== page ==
Natalia: What neither/nor?
Carlos: Exactly. You know Natie, that reminds me of something.
Natalia: What?
Carlos: You know I went to a place in San Pedro about a week ago to hear some music and there was this dude playing what – he is playing “trova” which I really wouldn’t have known without you.
Natalia: Yeah I know, I know. You owe me that one. So he was playing “trova” where at?
Carlos: At just a café.
Natalia: Okay and then.
Carlos: Well, so I hear this song and as you all know, my Spanish is far from fluent as we just all heard but I heard this song and you know, it spoke to me.
Natalia: Because it is like poetry made music, I told you.
Carlos: Now the chorus was tight. I think it went: “No soy de aquí, ni soy de allá.”
Natalia: “No tengo edad ni porvenir. Y ser feliz es mi color de identidad.”
Carlos: Okay see now, even though I understand that means, I am not from here nor there.
Natalia: Exactly.
Carlos: The rest of the course is tight too as Natie is just saying.
Natalia: I didn’t sing it. I was just saying hello, I am not going to brunt you with my beautiful voice.
Carlos: It’s an excellent song but I heard it and it spoke to me for some reason and it hit me in the heart but since we are looking at “ni” neither or nor, that came to mind and I was going to ask you if you knew that song but obviously you do.
Natalia: Man, you just said it and it came to me. So it’s like I am not from here nor there and the rest of the song just says like I have no age or destiny. Being happy is my identity color.
Carlos: My god, it’s me.
Natalia: Oh my god, please don’t do that. Don’t ruin that song to me. I am not going to let you ruin that song to me.
Carlos: You’ve…
Natalia: Oh please let’s keep going. Please go in, please go in. I am still going to like that song, I am still going to like that song. Come on, come on, come on, go, go, go!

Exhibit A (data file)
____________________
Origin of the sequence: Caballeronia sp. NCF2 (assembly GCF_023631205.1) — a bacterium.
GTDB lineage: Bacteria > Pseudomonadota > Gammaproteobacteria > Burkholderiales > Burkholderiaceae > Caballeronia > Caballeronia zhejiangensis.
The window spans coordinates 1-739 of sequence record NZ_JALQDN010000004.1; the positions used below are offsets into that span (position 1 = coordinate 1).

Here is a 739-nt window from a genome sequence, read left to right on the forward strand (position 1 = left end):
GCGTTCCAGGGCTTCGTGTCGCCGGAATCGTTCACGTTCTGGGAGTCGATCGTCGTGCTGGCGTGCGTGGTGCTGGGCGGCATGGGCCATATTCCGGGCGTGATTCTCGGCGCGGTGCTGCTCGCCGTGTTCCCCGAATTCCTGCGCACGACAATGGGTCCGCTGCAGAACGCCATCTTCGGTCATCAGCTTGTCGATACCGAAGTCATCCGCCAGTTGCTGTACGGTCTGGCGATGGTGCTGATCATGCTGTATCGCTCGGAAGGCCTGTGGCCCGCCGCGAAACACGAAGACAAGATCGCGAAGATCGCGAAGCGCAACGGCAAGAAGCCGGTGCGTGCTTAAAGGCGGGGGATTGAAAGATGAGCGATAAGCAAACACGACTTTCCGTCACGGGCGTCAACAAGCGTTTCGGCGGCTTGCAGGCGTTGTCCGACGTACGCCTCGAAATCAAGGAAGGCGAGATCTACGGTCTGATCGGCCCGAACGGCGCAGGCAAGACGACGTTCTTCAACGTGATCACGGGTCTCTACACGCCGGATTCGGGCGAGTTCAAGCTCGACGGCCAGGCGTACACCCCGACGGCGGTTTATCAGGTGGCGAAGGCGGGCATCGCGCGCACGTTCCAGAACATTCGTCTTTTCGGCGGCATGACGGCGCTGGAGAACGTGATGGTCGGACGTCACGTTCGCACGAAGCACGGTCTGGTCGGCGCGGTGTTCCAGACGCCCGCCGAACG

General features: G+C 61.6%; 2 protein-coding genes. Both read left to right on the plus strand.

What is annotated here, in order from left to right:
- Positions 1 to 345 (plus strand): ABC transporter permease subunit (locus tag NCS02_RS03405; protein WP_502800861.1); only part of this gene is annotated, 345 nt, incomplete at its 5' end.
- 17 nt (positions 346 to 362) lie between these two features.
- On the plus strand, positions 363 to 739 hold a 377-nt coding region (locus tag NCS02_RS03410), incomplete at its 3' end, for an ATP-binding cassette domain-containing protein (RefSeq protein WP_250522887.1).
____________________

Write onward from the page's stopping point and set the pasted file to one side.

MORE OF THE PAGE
Carlos: Music is interesting like that. You don’t need to understand the words to hear the words. And either way, it was tight and now this phrase “ni por señas ni por suerte” neither with my hands nor with luck. Now is this phrase common in Costa Rica?
Natalia: Well it’s not very, very common but you know which one you can use?
Carlos: What’s that?
Natalia: “Ni por señas”. That’s very common. It’s funny, it’s like an ironic way of tico to say something so he can even speak English in sign language.
Carlos: Okay but for our purposes here “ni por señas ni por suerte” works and It would say neither/nor. So we have O and O either/or and now “ni” “ni” neither/nor.
Natalia: Neither/nor, I am very happy. At least you seem like you are getting the idea Carlos.
Carlos: I try. Well this will conclude today’s lesson and it was a boring ending.
OUTRO
Natalia: No man, like you know, “No soy de aquí ni soy de allá”. I did enjoy that. I didn’t say that, I didn’t to bring that one up.
Carlos: Oh you didn’t know, you didn’t at all.
Natalia: I know but then…
Carlos: But you did. I had no idea we’d get into that song.
Natalia: We’d know that song by heart.
Carlos: Do you really?
Natalia: Yes.
Carlos: I heard that it was tight, you know the whole theme.
Natalia: It’s amazing.
Carlos: It was awesome. I heard and I was like, I was sitting there and I was like….